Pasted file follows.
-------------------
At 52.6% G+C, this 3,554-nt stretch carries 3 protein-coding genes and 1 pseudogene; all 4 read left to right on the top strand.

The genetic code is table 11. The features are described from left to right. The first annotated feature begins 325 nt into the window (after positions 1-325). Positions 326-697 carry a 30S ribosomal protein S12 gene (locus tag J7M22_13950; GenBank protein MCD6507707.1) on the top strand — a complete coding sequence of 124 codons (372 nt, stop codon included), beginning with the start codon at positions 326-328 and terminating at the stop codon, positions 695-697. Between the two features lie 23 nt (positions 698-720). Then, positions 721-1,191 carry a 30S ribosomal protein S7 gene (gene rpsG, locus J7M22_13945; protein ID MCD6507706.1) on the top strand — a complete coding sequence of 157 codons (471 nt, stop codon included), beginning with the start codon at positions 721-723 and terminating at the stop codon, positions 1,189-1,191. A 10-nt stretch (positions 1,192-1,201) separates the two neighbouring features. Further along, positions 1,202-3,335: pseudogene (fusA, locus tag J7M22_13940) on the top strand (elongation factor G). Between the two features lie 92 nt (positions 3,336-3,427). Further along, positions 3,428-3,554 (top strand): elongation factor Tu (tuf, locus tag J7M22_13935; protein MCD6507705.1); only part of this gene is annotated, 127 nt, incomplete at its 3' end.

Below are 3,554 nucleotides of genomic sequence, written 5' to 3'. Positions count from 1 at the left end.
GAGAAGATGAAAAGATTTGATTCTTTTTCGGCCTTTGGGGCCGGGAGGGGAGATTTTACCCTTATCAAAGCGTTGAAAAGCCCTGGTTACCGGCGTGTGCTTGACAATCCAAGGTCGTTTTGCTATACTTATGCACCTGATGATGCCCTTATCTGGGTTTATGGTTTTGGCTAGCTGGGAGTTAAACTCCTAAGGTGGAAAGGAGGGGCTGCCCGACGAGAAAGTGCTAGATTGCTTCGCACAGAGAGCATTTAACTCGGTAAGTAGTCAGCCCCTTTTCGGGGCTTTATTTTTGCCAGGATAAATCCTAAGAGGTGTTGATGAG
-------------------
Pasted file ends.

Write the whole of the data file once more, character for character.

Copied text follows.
At 52.6% G+C, this 3,554-nt stretch carries 3 protein-coding genes and 1 pseudogene; all 4 read left to right on the top strand.

The genetic code is table 11. The features are described from left to right. The first annotated feature begins 325 nt into the window (after positions 1-325). Positions 326-697 carry a 30S ribosomal protein S12 gene (locus tag J7M22_13950; GenBank protein MCD6507707.1) on the top strand — a complete coding sequence of 124 codons (372 nt, stop codon included), beginning with the start codon at positions 326-328 and terminating at the stop codon, positions 695-697. Between the two features lie 23 nt (positions 698-720). Then, positions 721-1,191 carry a 30S ribosomal protein S7 gene (gene rpsG, locus J7M22_13945; protein ID MCD6507706.1) on the top strand — a complete coding sequence of 157 codons (471 nt, stop codon included), beginning with the start codon at positions 721-723 and terminating at the stop codon, positions 1,189-1,191. A 10-nt stretch (positions 1,192-1,201) separates the two neighbouring features. Further along, positions 1,202-3,335: pseudogene (fusA, locus tag J7M22_13940) on the top strand (elongation factor G). Between the two features lie 92 nt (positions 3,336-3,427). Further along, positions 3,428-3,554 (top strand): elongation factor Tu (tuf, locus tag J7M22_13935; protein MCD6507705.1); only part of this gene is annotated, 127 nt, incomplete at its 3' end.

Below are 3,554 nucleotides of genomic sequence, written 5' to 3'. Positions count from 1 at the left end.
GAGAAGATGAAAAGATTTGATTCTTTTTCGGCCTTTGGGGCCGGGAGGGGAGATTTTACCCTTATCAAAGCGTTGAAAAGCCCTGGTTACCGGCGTGTGCTTGACAATCCAAGGTCGTTTTGCTATACTTATGCACCTGATGATGCCCTTATCTGGGTTTATGGTTTTGGCTAGCTGGGAGTTAAACTCCTAAGGTGGAAAGGAGGGGCTGCCCGACGAGAAAGTGCTAGATTGCTTCGCACAGAGAGCATTTAACTCGGTAAGTAGTCAGCCCCTTTTCGGGGCTTTATTTTTGCCAGGATAAATCCTAAGAGGTGTTGATGAG